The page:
The corporate governance norms prescribed by SEBI were tightened earlier this month (as discussed here), whereby the requirement of independence of directors has been made more stringent. However, it is disheartening to note that while there is a move by the regulator to enhance mandatory norms on corporate governance at a substantive level, there is a lot still left to be desired when it comes to implementation. We often find that the principal defaulters are the public sector undertakings themselves. See this news report in Telecom Tiger (http://www.telecomtiger.com/fullstory.aspx?storyid=1681):
“The Controller and Auditor General (CAG) of India has hit out strongly against state-run MTNL stating that the PSU is flouting corporate governance norms by not appointing specified number of independent Directors on its board as per Clause 49 of the listing agreement.
According to the CAG report, there is only one independent director on the board of MTNL, which operates telecom services in Delhi and Mumbai, as against the requirement of six independent directors.”
Such stories have been repeated in the Indian corporate sector over the last few years. Although the enforcement of corporate governance norms is crucial to the success of a good governance regime, at present it appears that companies, especially the public sector undertakings, are largely able to escape with impunity in spite of failure to comply with the corporate governance norms. Stricter implementation of corporate governance norms should not only ensure proper appointment of truly independent directors on corporate boards, but also that they discharge their functions effectively and carry out their responsibilities to protect the interests of the public shareholders in a listed company.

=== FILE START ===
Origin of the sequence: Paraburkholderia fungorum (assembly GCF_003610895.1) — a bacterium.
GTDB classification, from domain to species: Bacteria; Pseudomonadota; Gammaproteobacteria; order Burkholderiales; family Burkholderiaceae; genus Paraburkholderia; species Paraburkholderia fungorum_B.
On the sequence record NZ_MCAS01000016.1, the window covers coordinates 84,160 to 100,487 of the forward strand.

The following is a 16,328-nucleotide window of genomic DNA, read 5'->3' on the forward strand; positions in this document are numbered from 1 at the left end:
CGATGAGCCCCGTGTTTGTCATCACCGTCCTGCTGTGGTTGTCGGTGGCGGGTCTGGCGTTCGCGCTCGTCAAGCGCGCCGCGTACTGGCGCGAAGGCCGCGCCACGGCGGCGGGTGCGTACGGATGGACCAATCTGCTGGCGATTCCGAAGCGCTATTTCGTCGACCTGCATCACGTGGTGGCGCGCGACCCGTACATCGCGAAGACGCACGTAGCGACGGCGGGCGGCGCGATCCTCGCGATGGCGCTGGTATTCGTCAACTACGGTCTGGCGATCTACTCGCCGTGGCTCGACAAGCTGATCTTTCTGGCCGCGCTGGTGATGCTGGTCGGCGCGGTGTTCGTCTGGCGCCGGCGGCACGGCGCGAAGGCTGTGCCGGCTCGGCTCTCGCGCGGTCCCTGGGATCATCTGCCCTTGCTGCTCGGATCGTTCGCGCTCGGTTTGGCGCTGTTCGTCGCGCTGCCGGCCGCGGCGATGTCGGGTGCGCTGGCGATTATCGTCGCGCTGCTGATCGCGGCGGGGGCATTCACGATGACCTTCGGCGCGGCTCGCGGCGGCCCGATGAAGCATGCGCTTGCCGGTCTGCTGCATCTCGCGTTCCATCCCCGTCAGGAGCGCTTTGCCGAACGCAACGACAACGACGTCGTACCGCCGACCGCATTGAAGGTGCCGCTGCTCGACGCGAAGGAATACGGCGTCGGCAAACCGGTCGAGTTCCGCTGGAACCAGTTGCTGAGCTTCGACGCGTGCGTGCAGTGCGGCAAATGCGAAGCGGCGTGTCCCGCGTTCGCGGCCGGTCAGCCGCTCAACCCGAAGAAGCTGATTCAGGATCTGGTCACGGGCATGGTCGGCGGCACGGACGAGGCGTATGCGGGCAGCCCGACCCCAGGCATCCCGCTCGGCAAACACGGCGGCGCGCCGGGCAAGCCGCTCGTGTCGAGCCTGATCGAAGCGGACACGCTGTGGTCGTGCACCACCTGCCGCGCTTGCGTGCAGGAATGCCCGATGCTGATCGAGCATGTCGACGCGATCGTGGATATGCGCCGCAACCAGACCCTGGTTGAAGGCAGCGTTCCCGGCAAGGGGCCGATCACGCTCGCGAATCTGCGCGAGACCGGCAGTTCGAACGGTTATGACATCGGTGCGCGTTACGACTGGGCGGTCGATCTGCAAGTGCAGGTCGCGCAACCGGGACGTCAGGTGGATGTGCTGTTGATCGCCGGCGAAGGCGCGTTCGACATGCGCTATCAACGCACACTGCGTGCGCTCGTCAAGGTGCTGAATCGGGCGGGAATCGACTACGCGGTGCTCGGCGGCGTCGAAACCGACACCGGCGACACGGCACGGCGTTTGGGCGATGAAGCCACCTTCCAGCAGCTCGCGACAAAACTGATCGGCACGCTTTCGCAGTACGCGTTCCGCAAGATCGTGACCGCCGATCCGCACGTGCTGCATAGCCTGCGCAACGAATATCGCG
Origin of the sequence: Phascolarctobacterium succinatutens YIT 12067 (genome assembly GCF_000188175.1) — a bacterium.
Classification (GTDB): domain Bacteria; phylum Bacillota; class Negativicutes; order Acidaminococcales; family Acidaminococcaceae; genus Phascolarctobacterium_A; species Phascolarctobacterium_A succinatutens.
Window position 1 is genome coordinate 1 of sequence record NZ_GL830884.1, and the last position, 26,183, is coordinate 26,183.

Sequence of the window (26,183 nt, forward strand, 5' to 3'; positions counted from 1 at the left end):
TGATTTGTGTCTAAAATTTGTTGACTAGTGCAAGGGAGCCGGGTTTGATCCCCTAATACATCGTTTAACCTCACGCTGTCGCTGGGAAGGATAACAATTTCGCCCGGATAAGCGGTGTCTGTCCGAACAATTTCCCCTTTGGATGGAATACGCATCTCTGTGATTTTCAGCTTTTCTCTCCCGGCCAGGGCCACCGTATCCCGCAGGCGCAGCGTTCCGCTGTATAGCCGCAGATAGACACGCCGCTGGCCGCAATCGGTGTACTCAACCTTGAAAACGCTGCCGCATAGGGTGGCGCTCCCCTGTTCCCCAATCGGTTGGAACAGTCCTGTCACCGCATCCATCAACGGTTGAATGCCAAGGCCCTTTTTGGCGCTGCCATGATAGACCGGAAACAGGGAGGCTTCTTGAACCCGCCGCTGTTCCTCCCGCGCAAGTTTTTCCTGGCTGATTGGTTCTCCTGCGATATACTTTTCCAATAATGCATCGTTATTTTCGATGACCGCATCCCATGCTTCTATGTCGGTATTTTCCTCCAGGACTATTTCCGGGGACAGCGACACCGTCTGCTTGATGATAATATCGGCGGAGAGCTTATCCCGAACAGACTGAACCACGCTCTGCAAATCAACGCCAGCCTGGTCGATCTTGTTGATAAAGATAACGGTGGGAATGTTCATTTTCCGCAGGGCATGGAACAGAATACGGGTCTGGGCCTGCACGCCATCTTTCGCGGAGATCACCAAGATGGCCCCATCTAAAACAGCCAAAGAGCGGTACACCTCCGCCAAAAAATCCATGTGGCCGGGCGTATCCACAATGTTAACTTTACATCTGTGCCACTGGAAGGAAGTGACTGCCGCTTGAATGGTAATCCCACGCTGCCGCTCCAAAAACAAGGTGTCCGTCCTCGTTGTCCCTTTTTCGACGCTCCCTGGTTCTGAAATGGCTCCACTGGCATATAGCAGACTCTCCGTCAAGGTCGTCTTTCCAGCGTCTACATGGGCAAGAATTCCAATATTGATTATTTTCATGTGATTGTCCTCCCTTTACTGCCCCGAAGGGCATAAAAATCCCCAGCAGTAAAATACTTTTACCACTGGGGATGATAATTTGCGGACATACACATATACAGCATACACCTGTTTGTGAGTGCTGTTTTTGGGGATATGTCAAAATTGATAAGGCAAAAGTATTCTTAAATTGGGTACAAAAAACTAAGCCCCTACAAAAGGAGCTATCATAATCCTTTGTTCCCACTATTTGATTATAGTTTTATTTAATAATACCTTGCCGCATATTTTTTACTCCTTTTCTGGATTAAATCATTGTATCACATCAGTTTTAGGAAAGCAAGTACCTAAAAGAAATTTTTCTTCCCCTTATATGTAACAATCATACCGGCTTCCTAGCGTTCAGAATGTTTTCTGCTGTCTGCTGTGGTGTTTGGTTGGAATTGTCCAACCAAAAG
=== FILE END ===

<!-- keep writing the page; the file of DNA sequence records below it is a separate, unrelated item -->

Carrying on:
While on this topic, it is worth briefly noting some recent developments in Singapore. The Code of Corporate Governance 2005 in Singapore also requires the appointment of independent directors constituting at least one-third of the board. Companies did comply with these requirements of appointment. However, over a period of time, whenever there was a corporate governance failure in a company, it was found that the independent directors simply resigned from their posts, often citing person reasons or other reasons not related to the governance of the company. Hence, regulators have now required companies to explain the reasons for resignation of independent directors, so that shareholders are made aware of the precise background of events that led to independent director resignations.
Most recently, an independent director of China Aviation Oil, Lee Suet Fern, resigned from the board of the company. In her letter of resignation, she said it was becoming increasingly difficult for her to properly discharge her role, as a result of CAO’s approach to information flow and the management of decision making, review and oversight. This compelled the company to strengthen its measures to improve corporate governance and also to announce the same to its shareholders. This episode indicates that while resignation by independent directors is not the ideal response to corporate governance problems within companies, they do bring out these concerns into the open and force such companies to act in more transparent manner.